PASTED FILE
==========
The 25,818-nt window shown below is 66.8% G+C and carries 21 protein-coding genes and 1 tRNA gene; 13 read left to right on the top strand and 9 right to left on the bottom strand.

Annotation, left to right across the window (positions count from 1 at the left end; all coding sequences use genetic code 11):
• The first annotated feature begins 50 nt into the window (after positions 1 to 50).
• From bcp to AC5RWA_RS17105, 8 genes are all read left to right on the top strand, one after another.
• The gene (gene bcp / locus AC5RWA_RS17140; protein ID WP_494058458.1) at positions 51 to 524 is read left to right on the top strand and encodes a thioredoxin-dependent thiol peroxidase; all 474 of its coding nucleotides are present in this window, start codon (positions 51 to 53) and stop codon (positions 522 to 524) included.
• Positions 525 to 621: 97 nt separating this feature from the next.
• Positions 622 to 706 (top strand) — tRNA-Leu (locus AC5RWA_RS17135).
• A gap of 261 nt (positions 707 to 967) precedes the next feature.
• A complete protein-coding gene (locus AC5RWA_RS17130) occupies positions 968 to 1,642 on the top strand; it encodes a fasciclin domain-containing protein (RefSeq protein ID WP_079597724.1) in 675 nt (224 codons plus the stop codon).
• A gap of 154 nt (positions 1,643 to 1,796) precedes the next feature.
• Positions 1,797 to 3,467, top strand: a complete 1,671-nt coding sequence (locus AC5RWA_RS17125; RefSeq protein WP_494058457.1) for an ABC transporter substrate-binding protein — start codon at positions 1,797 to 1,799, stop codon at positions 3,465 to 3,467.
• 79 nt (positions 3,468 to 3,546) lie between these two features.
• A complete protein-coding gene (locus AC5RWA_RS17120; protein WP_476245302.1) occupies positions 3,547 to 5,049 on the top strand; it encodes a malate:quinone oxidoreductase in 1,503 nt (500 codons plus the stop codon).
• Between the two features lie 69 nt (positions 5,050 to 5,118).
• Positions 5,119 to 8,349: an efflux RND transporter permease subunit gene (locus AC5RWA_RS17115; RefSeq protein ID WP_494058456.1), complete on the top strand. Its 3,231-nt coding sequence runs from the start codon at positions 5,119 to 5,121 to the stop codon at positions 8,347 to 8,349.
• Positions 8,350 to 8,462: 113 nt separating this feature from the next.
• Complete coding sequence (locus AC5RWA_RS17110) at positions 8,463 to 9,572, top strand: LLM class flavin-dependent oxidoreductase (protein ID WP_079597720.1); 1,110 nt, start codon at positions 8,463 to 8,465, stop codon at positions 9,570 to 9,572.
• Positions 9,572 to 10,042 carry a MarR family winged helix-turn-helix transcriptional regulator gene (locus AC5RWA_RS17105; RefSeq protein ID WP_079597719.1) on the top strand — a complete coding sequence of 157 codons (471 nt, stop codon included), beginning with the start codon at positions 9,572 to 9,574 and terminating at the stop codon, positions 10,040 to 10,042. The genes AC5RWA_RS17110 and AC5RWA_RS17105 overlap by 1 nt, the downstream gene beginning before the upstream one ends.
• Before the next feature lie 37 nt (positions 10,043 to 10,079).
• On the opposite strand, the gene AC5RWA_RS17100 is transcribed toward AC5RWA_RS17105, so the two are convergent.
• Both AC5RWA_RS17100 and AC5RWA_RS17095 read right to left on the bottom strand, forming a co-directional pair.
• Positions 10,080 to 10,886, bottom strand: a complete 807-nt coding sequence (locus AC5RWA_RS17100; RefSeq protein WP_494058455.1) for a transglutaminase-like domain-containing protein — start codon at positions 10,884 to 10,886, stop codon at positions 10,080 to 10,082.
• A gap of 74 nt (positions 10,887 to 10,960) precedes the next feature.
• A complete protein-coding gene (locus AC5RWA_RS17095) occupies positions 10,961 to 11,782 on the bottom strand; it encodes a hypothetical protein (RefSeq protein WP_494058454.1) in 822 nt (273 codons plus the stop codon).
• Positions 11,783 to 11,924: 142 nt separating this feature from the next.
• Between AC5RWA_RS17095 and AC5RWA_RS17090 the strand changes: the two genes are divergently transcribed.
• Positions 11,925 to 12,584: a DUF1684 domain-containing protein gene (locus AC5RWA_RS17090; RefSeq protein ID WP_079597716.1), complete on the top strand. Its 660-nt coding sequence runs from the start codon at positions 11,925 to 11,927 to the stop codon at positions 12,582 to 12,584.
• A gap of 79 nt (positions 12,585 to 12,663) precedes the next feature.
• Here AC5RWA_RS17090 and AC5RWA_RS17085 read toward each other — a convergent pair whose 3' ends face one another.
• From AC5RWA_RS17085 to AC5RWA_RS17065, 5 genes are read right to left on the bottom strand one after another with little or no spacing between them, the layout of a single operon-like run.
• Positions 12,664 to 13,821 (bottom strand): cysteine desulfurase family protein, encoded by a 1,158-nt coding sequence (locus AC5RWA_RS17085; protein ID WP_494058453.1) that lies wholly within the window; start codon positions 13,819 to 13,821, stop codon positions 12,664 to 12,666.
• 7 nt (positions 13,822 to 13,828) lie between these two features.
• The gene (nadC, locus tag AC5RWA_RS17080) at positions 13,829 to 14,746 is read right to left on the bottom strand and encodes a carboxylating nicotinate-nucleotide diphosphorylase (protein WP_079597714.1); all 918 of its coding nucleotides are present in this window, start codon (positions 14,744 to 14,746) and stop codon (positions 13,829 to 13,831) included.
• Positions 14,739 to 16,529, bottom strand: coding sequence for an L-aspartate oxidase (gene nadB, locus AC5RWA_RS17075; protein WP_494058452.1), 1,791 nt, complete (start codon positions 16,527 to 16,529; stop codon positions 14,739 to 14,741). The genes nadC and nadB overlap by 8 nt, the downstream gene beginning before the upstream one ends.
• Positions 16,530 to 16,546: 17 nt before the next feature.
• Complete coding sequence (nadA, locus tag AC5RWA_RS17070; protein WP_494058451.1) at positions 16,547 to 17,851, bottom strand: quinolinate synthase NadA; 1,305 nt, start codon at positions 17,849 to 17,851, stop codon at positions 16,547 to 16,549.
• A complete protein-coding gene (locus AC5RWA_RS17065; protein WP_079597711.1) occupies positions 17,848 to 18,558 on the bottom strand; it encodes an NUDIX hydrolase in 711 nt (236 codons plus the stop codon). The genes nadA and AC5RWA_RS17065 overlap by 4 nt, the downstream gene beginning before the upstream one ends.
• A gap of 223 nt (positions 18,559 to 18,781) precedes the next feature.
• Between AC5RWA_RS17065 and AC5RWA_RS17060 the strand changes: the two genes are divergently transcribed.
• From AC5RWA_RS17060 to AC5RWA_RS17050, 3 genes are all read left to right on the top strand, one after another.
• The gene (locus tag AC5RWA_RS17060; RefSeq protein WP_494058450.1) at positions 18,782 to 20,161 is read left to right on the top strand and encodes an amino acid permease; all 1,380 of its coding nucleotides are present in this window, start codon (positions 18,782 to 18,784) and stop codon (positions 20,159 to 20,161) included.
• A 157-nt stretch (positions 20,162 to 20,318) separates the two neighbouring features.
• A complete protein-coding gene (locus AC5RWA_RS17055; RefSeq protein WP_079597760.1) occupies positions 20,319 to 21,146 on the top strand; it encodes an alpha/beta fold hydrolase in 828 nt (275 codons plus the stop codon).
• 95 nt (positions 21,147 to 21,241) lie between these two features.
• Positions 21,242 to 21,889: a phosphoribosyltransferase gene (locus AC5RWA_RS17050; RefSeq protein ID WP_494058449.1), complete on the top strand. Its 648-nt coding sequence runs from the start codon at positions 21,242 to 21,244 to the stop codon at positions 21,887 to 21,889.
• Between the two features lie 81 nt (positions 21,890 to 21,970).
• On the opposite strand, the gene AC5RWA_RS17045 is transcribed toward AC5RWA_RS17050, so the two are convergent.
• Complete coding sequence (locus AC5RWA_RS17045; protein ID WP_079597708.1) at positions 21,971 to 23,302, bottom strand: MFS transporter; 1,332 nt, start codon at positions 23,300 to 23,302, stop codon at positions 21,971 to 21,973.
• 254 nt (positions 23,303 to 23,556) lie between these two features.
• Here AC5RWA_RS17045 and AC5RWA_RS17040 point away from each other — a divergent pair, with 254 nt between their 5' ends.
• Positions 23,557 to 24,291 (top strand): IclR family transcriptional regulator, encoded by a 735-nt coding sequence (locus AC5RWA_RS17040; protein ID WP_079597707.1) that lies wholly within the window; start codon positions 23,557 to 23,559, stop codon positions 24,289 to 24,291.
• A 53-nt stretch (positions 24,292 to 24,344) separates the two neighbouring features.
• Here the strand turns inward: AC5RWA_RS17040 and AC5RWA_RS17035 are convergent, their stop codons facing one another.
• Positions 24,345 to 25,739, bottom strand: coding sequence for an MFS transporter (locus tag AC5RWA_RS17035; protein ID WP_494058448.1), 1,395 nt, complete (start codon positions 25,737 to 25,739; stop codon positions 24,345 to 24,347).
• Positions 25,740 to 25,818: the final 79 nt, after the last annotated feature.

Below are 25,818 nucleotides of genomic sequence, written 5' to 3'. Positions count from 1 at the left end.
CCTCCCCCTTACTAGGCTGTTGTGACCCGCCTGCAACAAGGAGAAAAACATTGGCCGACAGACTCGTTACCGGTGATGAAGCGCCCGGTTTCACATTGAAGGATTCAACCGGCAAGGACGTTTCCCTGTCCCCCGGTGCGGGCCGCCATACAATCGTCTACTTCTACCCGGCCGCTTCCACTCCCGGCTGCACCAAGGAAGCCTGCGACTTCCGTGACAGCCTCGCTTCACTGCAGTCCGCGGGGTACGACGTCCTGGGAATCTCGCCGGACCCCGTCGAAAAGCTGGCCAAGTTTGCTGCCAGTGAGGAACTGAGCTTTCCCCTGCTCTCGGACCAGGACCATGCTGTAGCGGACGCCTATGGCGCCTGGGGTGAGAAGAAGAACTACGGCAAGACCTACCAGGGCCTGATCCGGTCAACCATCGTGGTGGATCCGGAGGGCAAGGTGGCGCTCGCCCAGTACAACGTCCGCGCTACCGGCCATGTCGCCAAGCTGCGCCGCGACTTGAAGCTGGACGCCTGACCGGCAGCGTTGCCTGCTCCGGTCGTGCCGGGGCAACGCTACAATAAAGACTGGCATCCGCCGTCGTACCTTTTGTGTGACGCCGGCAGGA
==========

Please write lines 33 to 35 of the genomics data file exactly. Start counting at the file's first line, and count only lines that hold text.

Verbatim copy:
• The gene (nadC, locus tag AC5RWA_RS17080) at positions 13,829 to 14,746 is read right to left on the bottom strand and encodes a carboxylating nicotinate-nucleotide diphosphorylase (protein WP_079597714.1); all 918 of its coding nucleotides are present in this window, start codon (positions 14,744 to 14,746) and stop codon (positions 13,829 to 13,831) included.
• Positions 14,739 to 16,529, bottom strand: coding sequence for an L-aspartate oxidase (gene nadB, locus AC5RWA_RS17075; protein WP_494058452.1), 1,791 nt, complete (start codon positions 16,527 to 16,529; stop codon positions 14,739 to 14,741). The genes nadC and nadB overlap by 8 nt, the downstream gene beginning before the upstream one ends.
• Positions 16,530 to 16,546: 17 nt before the next feature.